Friday, September 01, 2006

Tertullian on abortion

Christians and Jews have always valued the life of the unborn (remember Exodus 1-2?). Here is the Early Church Father Tertullian on how Christians in the early church viewed abortion.

"But in regard to child murder, as it does not matter whether it is committed for a sacred object, or merely at one’s own self-impulse - although there is a great difference, as we have said, between parricide and homicide - I shall turn to the people generally.

"How many, think you, of those crowding around and gaping for Christian blood, - how many even of your rulers, notable for their justice to you and for their severe measures against us, may I charge in their own consciences with the sin of putting their offspring to death? As to any difference in the kind of murder, it is certainly the more cruel way to kill by drowning, or by exposure to cold and hunger and dogs. A maturer age has always preferred death by the sword.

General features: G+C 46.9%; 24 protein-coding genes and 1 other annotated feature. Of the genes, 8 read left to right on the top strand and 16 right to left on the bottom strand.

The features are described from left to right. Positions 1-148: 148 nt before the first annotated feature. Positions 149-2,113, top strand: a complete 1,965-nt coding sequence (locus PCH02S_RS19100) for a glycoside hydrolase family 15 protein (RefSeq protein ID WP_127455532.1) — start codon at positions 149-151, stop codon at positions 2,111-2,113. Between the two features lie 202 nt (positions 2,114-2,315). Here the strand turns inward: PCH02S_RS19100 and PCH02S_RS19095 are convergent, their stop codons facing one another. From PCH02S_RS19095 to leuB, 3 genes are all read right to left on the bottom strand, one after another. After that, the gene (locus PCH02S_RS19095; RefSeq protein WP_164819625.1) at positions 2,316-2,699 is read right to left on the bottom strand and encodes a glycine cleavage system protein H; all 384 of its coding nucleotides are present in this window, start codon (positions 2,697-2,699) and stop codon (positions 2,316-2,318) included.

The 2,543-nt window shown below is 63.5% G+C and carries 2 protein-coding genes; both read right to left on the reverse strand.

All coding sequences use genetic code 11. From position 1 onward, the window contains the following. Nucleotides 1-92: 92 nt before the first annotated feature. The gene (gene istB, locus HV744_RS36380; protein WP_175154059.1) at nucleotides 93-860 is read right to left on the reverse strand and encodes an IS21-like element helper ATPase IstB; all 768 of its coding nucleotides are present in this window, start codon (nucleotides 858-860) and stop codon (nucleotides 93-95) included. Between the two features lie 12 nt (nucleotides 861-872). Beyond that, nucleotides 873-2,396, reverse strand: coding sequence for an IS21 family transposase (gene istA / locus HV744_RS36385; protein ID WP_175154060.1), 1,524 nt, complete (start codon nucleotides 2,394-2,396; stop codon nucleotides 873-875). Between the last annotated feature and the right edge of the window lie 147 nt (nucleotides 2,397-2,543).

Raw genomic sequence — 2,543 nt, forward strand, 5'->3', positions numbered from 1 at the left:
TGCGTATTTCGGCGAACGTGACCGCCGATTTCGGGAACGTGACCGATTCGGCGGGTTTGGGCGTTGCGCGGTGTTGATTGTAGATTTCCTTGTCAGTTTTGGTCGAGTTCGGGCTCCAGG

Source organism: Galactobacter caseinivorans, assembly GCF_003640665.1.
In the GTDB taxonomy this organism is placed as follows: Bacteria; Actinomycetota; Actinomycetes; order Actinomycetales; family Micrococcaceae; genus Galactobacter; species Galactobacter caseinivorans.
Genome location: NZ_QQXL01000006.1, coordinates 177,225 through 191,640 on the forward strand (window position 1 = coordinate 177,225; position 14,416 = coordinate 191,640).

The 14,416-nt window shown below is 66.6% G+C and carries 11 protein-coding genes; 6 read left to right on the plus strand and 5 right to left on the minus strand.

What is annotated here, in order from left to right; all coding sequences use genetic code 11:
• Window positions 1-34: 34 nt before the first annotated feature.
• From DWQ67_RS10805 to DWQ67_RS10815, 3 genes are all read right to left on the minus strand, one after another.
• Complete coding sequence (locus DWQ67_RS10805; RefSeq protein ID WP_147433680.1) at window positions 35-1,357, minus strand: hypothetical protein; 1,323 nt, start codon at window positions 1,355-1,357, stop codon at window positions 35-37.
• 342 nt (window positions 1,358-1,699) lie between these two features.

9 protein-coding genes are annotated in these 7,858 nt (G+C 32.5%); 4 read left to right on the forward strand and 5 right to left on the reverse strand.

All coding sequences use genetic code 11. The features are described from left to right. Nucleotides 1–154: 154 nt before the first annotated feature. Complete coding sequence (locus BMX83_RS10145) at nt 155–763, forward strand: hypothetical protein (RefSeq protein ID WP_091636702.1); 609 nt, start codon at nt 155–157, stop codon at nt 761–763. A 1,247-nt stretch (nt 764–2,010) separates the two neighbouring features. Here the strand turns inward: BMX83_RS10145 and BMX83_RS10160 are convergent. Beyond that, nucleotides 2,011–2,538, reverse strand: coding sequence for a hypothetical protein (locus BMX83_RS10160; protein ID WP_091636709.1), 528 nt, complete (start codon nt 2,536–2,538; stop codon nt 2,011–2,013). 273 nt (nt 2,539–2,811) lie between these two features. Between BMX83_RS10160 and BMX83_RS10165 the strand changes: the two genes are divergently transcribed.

"In our case [i.e., for Christians], murder being once for all forbidden, we may not destroy even the foetus in the womb, while as yet the human being derives blood from other parts of the body for its sustenance. To hinder a birth is merely a speedier man-killing; nor does it matter whether you take away a life that is born, or destroy one that is coming to the birth. That is a man which is going to be one; you have the fruit already in its seed."